Aaron Jones: Mike McCarthy ignoring rookie phenom

ARLINGTON, TX - OCTOBER 08: Aaron Jones /
GREEN BAY, WI – NOVEMBER 06: Cornelius Washington
GREEN BAY, WI – NOVEMBER 06: Cornelius Washington /

Aaron Jones showed us earlier in the season why he was one of Ted Thompson‘s best draft picks this past spring. As of late, Mike McCarthy seems to be ignoring the rookie running back phenom.

Aaron Jones brought life back to the team’s offensive backfield when he came onto the field against Chicago in Week 4 against the Chicago Bears (13 carries for 49 yards, 3.8-yard per carry) and then really amped up the excitement level in Weeks 5 and 7 with huge games against the Dallas Cowboys (19 carries, 125 yards, 6.6 yards per carry) and New Orleans Saints (17 carries, 131 yards, 7.7 yards per carry).

Against the Minnesota Vikings in Week 6, the Packers lost their leader in Aaron Rodgers and fell behind, thus forcing McCarthy to throw the ball more, which limited Jones to 13 carries for 41 yards).

But when the Detroit Lions came into Lambeau Field this past Monday night, Jones seemed an afterthought in Mike McCarthy’s game planning and execution.

He carried the ball only five times for 12 yards.

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Going in many thought it was important for the Packers to control the ground game and to keep the Detroit offense off the field.

Instead the opposite occurred, much to the chagrin of every Packers fan on the planet.

Why McCarthy would get away from the run game as quickly as he did in this home game against a division rival is beyond me, but it happened.

In what was by far the worst game called by McCarthy this season, the Packers ran 17 times for 78 yards as a team … far from what was needed to control the clock and keep Matthew Stafford off the field.

But to get back to Jones.

He has been by far the most productive back for the Packers this season.

Even with his no-show against the Lions, he is still the Packers’ leading rusher.

In seven games, he’s rushed 67 times for 358 yards, a 5.3-yard average. He’s also scored three times.

Compare that with Ty Montgomery, the oft-injured wanna-be running back who was switched from wide receiver to running back last year and was deemed the starter until he once again was injured, clearing the way for Jones.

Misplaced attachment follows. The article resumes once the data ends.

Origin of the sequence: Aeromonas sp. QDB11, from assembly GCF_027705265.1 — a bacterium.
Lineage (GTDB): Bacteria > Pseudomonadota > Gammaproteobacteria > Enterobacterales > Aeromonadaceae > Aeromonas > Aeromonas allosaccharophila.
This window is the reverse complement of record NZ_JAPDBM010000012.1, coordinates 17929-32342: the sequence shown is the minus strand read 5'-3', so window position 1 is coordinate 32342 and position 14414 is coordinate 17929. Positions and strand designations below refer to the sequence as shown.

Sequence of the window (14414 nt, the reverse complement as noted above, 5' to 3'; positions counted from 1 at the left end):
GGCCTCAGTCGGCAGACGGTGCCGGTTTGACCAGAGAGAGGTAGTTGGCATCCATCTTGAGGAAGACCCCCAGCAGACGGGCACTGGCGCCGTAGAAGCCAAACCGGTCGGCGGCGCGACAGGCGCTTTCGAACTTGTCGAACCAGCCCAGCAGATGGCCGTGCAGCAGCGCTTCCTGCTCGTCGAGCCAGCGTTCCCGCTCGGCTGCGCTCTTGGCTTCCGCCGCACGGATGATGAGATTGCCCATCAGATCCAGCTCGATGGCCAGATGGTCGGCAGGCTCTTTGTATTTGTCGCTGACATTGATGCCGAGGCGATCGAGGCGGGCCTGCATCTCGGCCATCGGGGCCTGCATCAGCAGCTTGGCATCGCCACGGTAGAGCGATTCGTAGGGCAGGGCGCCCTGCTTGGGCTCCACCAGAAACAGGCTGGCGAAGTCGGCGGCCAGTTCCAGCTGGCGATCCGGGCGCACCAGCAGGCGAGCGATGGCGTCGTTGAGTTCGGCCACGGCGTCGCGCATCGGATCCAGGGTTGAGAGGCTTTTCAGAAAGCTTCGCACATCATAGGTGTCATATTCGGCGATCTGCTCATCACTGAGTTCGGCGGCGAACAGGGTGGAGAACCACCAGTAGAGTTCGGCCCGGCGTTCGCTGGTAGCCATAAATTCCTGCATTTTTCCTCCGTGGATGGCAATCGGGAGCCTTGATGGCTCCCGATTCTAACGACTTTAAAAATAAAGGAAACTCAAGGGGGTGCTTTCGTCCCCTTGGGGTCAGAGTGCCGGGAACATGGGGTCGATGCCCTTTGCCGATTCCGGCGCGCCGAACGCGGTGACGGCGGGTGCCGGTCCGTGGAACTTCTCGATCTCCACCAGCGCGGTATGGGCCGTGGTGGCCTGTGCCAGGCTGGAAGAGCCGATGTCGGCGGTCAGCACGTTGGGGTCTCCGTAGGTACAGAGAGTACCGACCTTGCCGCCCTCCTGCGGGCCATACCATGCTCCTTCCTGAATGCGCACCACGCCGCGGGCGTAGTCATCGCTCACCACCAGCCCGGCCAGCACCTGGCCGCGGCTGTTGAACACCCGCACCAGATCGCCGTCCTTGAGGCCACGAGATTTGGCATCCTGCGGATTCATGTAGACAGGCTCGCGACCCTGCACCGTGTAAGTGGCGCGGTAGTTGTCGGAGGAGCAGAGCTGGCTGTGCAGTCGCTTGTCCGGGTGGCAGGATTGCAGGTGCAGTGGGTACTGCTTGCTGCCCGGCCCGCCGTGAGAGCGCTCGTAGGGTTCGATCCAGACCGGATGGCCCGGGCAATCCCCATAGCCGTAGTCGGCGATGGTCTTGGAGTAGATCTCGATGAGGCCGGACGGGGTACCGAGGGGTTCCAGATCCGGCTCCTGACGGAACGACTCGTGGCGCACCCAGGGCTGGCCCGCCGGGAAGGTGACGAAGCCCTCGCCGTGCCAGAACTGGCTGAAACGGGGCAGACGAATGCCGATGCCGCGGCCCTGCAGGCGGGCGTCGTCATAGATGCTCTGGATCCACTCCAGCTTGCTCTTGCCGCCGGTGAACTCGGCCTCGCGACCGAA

Montgomery has carried the ball 65 times for 219 yards and two touchdowns. His longest run this year has been all of 11 yards.

ARLINGTON, TX – OCTOBER 08: Aaron Jones /

For a wide receiver-turned running back, another curious statistic is McCarthy’s refusal to utilize his talent out of the backfield as receivers.

Montgomery has 21 catches in 29 attempts for 159 yards. Those are decent stats, but give the fact the Packers’ quarterbacks have been under extreme pressure this season because of the state of the offensive line, one might think McCarthy would dial up the running back’s numbers a little more.

Jones has been targeted even less – 15 times – of which he’s caught seven balls for 16 yards.

We all know McCarthy is a technician for putting together personnel packages, but we also sometimes wonder if he outcoaches himself and doesn’t adjust enough during game time situations to make his packages more effective.

Either way, we plead with Mike McCarthy not to forget about Aaron Jones and the potential and production he brings to this team.

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We all saw what happened against New Orleans and Detroit when he didn’t trust Brett Hundley. But we also saw what happened when he didn’t trust Aaron Jones and the Packers running game.

There has got to be a balance. Striking that balance isn’t easy.

But when you’ve got a player like Jones on the field or sitting on the bench, and you don’t look to him to produce, there’s something wrong with that mindset.

The following are Aaron Jones’s 2017 statistics, courtesy of profootballreference.com: